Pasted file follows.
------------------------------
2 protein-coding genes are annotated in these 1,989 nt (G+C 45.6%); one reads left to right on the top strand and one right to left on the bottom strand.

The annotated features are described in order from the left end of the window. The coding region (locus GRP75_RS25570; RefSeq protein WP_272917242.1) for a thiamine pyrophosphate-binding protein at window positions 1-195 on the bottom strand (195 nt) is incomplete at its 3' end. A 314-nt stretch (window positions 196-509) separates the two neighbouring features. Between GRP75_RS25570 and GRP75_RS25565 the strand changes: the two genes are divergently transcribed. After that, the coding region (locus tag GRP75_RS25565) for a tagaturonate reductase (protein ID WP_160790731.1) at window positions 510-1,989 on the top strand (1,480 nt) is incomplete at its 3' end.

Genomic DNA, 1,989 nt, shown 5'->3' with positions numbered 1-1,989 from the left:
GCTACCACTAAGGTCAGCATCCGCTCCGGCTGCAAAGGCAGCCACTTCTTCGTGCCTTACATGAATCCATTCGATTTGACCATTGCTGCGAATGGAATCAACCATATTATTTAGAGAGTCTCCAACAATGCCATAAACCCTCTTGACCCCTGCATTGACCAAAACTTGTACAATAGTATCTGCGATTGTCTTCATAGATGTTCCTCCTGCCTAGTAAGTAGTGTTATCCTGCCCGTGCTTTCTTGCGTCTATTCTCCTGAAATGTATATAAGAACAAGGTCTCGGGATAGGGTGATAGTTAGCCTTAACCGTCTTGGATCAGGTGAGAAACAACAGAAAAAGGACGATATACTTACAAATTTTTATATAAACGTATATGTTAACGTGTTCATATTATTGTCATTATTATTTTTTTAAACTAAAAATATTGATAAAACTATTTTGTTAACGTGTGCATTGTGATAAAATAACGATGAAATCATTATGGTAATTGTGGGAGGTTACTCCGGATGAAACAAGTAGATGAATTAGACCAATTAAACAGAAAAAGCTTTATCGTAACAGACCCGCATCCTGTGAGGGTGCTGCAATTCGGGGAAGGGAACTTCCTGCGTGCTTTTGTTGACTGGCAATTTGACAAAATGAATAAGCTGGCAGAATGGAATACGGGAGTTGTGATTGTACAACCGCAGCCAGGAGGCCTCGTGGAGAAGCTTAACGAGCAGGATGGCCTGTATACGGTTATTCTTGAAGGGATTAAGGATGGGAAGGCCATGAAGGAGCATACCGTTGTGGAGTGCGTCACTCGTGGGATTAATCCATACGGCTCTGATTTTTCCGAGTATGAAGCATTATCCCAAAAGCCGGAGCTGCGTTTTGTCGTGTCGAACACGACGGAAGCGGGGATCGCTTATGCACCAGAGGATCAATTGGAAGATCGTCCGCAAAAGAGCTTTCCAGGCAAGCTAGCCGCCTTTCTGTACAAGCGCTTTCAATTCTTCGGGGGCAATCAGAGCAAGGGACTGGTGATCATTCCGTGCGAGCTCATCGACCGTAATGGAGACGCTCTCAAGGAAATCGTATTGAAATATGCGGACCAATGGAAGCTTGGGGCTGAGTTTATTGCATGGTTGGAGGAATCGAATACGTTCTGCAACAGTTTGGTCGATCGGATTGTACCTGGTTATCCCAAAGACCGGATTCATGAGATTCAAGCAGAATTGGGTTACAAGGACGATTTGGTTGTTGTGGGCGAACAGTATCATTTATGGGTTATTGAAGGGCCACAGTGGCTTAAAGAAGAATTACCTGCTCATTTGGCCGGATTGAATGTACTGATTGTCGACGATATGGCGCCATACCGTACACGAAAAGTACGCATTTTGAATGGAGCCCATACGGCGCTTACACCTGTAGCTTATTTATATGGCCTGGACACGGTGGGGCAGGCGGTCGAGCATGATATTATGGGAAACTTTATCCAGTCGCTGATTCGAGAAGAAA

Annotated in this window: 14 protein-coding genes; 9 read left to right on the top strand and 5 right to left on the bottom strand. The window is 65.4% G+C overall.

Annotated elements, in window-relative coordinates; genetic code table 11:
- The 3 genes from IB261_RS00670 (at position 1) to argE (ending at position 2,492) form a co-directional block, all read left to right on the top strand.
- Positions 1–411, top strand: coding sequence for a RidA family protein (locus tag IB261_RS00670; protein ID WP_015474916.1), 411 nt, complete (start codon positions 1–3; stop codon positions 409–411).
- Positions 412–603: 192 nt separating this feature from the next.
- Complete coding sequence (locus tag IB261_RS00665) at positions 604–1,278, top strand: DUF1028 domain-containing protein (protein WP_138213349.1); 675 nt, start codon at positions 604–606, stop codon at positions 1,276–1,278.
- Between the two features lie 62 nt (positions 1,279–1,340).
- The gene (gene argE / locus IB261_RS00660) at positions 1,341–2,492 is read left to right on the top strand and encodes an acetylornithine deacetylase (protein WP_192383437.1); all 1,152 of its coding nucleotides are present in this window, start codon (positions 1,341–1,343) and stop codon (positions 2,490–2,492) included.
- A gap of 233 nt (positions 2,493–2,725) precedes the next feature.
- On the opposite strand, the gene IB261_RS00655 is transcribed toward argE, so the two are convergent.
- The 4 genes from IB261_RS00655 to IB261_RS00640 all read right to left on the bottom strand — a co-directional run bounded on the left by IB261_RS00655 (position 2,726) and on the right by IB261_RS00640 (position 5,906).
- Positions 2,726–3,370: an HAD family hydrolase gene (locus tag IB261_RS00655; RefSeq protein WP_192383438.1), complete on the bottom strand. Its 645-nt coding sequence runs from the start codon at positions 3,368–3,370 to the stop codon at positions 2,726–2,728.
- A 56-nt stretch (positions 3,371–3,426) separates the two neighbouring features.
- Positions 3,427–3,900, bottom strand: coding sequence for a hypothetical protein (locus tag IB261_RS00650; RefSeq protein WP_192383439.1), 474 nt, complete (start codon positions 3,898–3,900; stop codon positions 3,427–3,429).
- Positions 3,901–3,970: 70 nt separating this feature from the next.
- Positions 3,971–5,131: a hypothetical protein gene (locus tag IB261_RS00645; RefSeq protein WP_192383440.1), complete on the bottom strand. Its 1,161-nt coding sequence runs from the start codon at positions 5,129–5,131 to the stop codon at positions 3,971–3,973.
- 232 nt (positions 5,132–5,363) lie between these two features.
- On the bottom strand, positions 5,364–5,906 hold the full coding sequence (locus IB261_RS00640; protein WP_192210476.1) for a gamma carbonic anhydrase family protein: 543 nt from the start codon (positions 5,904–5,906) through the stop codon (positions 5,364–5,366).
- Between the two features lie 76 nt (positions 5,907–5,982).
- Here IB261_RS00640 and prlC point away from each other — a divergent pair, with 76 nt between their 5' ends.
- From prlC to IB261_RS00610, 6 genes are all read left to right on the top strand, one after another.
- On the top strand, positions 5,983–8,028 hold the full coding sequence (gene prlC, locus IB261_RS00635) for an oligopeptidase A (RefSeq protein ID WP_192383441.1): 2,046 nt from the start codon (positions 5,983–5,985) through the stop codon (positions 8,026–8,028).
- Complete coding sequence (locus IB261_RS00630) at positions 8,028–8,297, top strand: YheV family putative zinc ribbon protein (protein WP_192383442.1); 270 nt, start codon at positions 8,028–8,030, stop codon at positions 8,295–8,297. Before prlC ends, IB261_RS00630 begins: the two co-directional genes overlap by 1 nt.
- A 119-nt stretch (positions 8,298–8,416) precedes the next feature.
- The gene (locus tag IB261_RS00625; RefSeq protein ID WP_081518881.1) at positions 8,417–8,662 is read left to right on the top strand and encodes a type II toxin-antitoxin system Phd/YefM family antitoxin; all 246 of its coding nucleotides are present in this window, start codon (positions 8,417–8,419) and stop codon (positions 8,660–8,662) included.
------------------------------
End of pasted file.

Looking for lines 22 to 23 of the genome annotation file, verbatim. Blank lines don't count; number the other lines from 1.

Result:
- On the bottom strand, positions 5,364–5,906 hold the full coding sequence (locus IB261_RS00640; protein WP_192210476.1) for a gamma carbonic anhydrase family protein: 543 nt from the start codon (positions 5,904–5,906) through the stop codon (positions 5,364–5,366).
- Between the two features lie 76 nt (positions 5,907–5,982).